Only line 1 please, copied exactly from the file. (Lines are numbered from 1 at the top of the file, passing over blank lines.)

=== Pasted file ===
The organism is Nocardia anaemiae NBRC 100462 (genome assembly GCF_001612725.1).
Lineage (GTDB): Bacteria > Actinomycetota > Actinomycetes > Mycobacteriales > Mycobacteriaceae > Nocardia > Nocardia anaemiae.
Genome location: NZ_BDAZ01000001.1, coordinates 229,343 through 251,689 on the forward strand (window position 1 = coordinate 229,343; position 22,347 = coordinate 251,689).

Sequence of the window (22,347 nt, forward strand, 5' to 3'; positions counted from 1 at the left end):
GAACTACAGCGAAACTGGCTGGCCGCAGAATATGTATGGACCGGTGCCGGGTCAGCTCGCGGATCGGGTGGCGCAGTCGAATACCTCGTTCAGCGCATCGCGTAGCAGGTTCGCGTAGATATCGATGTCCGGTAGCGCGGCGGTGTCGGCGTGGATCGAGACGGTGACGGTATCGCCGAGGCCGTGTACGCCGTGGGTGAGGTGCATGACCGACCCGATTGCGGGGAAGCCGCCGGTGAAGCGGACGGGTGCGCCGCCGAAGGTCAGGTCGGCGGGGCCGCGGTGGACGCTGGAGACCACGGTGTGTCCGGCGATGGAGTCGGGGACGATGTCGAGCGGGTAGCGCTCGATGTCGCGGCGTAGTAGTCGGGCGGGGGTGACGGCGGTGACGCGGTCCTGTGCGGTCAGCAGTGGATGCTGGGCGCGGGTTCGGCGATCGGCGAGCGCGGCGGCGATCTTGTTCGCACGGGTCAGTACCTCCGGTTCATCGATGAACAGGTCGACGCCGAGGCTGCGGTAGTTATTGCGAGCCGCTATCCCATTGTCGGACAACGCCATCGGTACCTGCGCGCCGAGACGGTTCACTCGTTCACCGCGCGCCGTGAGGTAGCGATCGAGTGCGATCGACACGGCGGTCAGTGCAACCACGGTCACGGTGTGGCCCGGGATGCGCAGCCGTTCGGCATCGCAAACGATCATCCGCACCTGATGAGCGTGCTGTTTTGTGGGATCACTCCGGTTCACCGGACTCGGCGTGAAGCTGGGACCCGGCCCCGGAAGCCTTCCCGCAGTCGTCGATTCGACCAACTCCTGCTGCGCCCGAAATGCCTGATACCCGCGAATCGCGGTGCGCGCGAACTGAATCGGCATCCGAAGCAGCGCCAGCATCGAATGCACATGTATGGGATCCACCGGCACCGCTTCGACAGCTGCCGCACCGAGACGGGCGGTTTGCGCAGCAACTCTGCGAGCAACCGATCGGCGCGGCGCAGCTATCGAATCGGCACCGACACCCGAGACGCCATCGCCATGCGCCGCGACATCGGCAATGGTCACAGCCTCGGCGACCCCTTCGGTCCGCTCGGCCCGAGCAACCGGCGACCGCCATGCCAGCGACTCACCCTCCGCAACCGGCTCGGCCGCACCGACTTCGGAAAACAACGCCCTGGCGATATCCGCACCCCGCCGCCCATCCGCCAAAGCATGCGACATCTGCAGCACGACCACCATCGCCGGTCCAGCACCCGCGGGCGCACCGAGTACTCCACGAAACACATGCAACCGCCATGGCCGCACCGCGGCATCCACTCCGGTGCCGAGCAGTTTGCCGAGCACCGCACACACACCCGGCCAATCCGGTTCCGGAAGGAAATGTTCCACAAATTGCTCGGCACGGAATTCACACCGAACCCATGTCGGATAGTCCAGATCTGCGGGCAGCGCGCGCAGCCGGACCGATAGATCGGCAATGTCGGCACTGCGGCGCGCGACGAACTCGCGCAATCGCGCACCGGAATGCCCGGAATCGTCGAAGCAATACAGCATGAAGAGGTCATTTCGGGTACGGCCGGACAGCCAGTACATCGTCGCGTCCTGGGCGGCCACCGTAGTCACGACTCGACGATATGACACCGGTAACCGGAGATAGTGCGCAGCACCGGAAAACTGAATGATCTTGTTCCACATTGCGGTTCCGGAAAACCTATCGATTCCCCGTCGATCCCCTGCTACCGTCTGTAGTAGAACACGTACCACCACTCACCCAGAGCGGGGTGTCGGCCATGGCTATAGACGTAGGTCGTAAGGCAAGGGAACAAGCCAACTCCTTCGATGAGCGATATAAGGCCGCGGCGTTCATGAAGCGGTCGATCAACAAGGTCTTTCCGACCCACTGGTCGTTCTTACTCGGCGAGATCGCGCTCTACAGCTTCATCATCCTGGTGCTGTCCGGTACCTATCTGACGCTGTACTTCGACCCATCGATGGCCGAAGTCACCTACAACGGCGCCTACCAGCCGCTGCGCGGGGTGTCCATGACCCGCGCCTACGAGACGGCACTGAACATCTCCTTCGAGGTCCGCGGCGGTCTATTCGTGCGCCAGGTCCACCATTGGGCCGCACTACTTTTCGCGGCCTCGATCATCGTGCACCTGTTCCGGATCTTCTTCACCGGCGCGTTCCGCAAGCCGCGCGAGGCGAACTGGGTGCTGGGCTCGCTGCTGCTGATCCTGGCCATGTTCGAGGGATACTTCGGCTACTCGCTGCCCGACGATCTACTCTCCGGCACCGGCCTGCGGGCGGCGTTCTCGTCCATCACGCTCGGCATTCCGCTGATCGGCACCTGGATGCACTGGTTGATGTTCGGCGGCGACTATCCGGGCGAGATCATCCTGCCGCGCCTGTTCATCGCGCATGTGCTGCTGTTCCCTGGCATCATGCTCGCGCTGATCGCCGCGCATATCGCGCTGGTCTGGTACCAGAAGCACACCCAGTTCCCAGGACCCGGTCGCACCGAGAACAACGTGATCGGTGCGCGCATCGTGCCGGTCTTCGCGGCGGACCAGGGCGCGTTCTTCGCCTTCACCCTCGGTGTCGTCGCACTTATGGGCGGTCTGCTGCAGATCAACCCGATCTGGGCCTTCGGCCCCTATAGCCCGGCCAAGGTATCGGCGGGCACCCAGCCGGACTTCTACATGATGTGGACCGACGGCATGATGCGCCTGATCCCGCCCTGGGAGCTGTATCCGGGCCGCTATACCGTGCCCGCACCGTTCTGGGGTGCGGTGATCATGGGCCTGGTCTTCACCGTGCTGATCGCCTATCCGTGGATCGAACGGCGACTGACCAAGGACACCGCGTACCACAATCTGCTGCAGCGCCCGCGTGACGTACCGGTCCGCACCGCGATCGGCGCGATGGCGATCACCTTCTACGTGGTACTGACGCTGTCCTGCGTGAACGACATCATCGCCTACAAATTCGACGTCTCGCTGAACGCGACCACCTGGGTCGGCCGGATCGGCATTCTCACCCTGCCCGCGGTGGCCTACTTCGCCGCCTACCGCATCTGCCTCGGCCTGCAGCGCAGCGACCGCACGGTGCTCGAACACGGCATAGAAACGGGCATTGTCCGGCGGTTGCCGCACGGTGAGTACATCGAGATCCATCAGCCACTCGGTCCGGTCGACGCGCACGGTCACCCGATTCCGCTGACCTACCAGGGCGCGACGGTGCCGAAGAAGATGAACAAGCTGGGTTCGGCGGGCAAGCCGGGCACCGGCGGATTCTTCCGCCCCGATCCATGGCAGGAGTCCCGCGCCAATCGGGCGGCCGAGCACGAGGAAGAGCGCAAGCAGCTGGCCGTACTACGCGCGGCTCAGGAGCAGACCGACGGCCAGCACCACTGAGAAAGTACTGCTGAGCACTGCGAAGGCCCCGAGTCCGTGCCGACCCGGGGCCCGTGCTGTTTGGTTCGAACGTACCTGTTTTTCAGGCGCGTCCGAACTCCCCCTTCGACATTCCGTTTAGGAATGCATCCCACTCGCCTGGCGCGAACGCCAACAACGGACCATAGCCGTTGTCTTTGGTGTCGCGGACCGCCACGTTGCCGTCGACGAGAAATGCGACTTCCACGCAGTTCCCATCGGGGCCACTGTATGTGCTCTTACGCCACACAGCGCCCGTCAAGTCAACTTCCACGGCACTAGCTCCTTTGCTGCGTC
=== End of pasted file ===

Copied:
The organism is Nocardia anaemiae NBRC 100462 (genome assembly GCF_001612725.1).